Monday, September 8, 2008

Thyme time, big bites, green tangerine

As I went out this morning, my first thought was that I would not find anything worth discussing for this week's blog, as this is the slowest time for my gardens. In fact, however, I had to really weed out the photos I took, as I found moon flowers and balloon flowers, pineapple guava fruit, a half ripe melon on a vine planted by a passing bird, spiny seed pods, and Rose of Sharon flowers in full glory. The photos I chose for you show three types of thyme, two tangerines getting ready to ripen, and a collard plant missing big chunks of leaf where a hungry cabbage moth larvae had dinner.
The thyme is ready to harvest and dry carefully in a low over to use in sauces and on fish. The thyme itself stays green much, if not all of the year, so sometimes I use it fresh and sometimes dried. Note that one variety is short and hugs the ground, another tall and upright. You can choose your thyme for both taste and stature!
The pineapple guava fruit, along with the tangerines and orangequats, are starting to swell, and they all look beautiful. It has been so dry that many of the young fruit have dropped off each of these trees/shrubs, but luckily a few remain. I hope that they are able to ripen this winter, and that the plants themselves continue to survive our colder days. A lemon tree has now been added, and the grapefruit has struggled back again from the roots, and is now about 18 inches tall. It is fun to watch these tropicals thrive in my not so tropical setting. I am hoping that our winters stay mild for awhile, as these get fully established. Older trees sometimes survive winter temperatures that would kill younger trees.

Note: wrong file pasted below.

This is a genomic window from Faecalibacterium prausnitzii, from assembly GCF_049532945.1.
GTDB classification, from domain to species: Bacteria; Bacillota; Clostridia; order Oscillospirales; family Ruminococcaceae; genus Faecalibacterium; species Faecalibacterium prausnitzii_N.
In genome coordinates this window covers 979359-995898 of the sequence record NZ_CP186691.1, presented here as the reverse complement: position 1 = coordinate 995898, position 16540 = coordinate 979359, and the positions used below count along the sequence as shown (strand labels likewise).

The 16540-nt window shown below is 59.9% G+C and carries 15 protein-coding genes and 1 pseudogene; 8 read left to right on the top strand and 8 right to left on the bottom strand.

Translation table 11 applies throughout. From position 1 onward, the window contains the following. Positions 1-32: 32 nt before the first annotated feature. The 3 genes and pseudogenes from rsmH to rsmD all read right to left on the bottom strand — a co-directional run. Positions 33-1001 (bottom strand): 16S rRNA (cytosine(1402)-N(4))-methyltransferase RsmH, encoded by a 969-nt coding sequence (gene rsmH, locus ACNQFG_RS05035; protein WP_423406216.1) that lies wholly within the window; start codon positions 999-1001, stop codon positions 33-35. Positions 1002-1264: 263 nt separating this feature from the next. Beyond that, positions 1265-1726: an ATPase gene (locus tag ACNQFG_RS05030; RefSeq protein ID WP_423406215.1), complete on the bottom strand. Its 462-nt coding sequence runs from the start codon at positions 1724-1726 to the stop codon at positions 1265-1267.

Finally, the brocolli and collard plants have been visited by those lovely yellow butterflies that leave behind eggs to hatch into cabbage moth caterpillars: voracious eaters of all things in the cole crop family (cabbage, collards, brocolli, kale and such). The caterpillars grow quickly, and eat more and more each day. I treat with Bt, a disease of caterpillars, when the chomping begins. You can purchase Bt at many garden stores. It works, and has the added benefit of not harming any other insect.
We had very little wind, and almost no rain, from Hannah. It is dry in all my beds, and I have been waiting to seed the garden until we have some moisture in the soil. If there is no rain this week, I will have to flood the garden from the rain barrels, as time to plant is running out.
The chickens and bees send their regards.